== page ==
I am convinced in my mind that this term has been abused and misrepresented even more than the equally discredited, and now laughable, ‘economic sanctions imposed on the country’ yarn.
As with previous occasions that I have dealt with this issue – the concept of ‘regime change’ on its own, can never genuinely be considered criminal or unlawful, since this is what any true democracy is founded on.
Any opposition party worth its salt strives to change the government/regime of the day.
That is a given – and, any attempts to vilify, or criminalize, what is otherwise a very beautiful tenet of democracy, is nothing short of tyrannical and barbaric.
Nonetheless, when it comes to ‘illegal regime change’ – this is definitely a completely different cup of tea, as it is clearly criminal, which unquestionably amounts to treason, as well as subverting a constitutional government.
This is, I am sure, what the Zimbabwe regime (and, their ruling ZANU PF party colleagues and supporters) mean by ‘regime change’ – although, I expect them to understand the difference…as any attempts to deliberately confused the two, can be legitimately construed as a veiled threat on democracy.
Whether the ruling establishment in Zimbabwe know the difference or not is not my issue, however.
My concern is on what exactly those in power regard as ‘illegal regime change’.
Over the course of the past two decades, the noise levels have been irritatingly high – as far as these endless accusation go – with the main opposition MDC, human rights, and labour activists being at the receiving end of these.
In fact, people like the late MDC founding leader Morgan Richard Tsvangirai, and his fellow comrades, were hurled before the courts in 2003 accused of treason – first, for allegedly plotting to kill then president, Robert Gabriel Mugabe, and later for planning to topple Mugabe through street protests.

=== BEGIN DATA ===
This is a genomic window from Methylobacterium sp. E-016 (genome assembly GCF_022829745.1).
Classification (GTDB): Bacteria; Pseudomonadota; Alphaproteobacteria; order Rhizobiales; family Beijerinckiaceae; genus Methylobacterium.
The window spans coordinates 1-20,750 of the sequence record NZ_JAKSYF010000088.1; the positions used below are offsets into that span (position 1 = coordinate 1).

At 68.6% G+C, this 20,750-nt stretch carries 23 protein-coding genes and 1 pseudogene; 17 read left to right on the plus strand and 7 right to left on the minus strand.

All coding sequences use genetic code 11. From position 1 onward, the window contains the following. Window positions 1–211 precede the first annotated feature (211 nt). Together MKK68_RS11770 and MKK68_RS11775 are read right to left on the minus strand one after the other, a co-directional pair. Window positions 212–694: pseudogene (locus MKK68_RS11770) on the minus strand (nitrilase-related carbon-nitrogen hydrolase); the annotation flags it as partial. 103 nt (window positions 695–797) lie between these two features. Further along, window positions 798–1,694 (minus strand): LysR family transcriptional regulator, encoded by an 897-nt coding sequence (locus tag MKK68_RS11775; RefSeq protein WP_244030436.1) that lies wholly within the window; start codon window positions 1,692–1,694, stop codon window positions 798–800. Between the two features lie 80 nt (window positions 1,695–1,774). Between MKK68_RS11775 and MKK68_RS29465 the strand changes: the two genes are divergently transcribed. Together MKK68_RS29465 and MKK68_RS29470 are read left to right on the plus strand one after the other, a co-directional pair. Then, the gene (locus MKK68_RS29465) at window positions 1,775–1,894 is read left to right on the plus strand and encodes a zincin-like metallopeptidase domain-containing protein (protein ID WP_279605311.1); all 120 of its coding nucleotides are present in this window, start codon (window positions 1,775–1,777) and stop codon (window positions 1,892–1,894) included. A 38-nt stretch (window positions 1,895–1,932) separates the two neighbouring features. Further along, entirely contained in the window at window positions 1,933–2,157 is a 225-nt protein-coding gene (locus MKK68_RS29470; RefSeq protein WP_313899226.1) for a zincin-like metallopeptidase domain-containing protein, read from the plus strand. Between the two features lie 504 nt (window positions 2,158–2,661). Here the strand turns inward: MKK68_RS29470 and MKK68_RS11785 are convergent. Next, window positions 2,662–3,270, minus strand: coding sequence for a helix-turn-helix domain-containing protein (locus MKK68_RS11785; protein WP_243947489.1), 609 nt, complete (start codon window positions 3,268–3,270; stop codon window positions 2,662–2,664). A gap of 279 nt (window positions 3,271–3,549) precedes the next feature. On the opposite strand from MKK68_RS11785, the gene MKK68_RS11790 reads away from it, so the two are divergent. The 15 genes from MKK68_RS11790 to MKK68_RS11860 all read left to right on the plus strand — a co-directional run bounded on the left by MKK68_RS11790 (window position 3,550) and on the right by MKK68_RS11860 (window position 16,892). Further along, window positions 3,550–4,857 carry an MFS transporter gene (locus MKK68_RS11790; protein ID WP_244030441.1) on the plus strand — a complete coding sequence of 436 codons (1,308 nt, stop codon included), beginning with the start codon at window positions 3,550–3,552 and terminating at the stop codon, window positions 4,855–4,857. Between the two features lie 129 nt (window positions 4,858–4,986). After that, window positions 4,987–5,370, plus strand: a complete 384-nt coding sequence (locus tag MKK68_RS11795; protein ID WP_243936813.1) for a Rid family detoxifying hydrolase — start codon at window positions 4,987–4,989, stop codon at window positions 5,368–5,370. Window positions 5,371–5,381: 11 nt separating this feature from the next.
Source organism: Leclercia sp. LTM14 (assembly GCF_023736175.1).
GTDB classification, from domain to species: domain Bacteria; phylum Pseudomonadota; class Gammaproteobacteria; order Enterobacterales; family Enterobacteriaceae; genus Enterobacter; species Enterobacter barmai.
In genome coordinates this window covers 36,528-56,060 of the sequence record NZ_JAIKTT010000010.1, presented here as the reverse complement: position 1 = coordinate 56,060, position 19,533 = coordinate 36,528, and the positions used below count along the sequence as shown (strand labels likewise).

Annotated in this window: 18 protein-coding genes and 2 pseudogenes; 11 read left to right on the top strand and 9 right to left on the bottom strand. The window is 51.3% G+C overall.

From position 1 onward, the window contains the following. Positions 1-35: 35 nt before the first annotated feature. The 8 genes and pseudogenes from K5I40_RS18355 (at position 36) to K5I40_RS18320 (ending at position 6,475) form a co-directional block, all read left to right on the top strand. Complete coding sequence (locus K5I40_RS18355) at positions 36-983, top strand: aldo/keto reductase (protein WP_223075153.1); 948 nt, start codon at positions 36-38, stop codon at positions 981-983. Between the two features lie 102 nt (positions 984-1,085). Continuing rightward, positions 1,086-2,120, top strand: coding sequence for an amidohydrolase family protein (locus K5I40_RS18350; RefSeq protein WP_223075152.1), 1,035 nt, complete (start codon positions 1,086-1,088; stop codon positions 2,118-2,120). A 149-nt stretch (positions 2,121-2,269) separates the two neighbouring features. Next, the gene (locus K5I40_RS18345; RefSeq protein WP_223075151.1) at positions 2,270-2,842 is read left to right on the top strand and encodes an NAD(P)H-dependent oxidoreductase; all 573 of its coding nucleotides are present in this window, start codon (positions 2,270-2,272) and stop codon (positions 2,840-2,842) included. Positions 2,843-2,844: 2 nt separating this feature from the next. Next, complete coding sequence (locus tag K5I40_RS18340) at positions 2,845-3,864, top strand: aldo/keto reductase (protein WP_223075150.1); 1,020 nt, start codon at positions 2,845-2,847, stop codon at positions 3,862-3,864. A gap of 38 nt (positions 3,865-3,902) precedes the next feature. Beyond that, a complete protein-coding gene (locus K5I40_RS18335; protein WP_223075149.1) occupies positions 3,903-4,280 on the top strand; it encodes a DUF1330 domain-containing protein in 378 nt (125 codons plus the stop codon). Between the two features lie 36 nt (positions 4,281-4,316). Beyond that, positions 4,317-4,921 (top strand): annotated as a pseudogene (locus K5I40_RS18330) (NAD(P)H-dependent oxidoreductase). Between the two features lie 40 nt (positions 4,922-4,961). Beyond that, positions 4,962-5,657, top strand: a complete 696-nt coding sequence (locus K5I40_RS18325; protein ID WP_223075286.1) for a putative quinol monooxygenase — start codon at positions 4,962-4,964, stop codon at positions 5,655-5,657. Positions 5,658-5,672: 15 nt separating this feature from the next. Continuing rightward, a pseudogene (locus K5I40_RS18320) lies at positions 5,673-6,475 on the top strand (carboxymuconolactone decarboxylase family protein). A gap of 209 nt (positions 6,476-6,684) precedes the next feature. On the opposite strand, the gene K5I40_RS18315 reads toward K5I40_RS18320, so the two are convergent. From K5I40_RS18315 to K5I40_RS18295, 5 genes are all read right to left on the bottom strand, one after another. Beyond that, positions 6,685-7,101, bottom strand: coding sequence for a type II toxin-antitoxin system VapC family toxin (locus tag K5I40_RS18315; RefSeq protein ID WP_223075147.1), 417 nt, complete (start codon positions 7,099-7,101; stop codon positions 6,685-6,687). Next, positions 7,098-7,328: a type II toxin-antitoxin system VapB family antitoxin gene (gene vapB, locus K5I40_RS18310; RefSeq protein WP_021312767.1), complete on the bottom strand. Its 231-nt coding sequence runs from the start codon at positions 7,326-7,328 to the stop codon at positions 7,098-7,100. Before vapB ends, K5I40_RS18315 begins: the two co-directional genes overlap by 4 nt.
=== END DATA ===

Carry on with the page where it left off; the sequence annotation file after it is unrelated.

Needless to say, Tsvangirai was subsequently acquitted in 2004 on the charge of plotting to kill the late tyrant – and, the case of planning to topple him via street protests was withdrawn by the government before plea on 2 August 2005.
Interestingly, although numerous other Zimbabweans have been arrested for supposed treasonous acts over the years – I have not come across anyone who was eventually convicted, and found guilty, of this offence.
If we are to believe what the Zimbabwe regime (and, their ZANU PF colleagues and supporters) have been spewing for the past two decades – accusing the opposition, human rights, and labour activists of planning and plotting ‘illegal regime change’, apparently always in cahoots with some foreign (usually, Western) power – then, surely these people should be languishing in jail by now… possibly, for the rest of their naturals.
Yet, there is none – not one!
Again, I ask – why?
Zimbabwe has very clear and unambiguous laws pertaining to treason, and subverting a constitutional government – which are both crimes under the Criminal Law (Codification and Reform) Act [the Criminal Law Code] , which attracts a maximum sentence of life imprisonment (for treason), and twenty years (for subverting a constitutional government).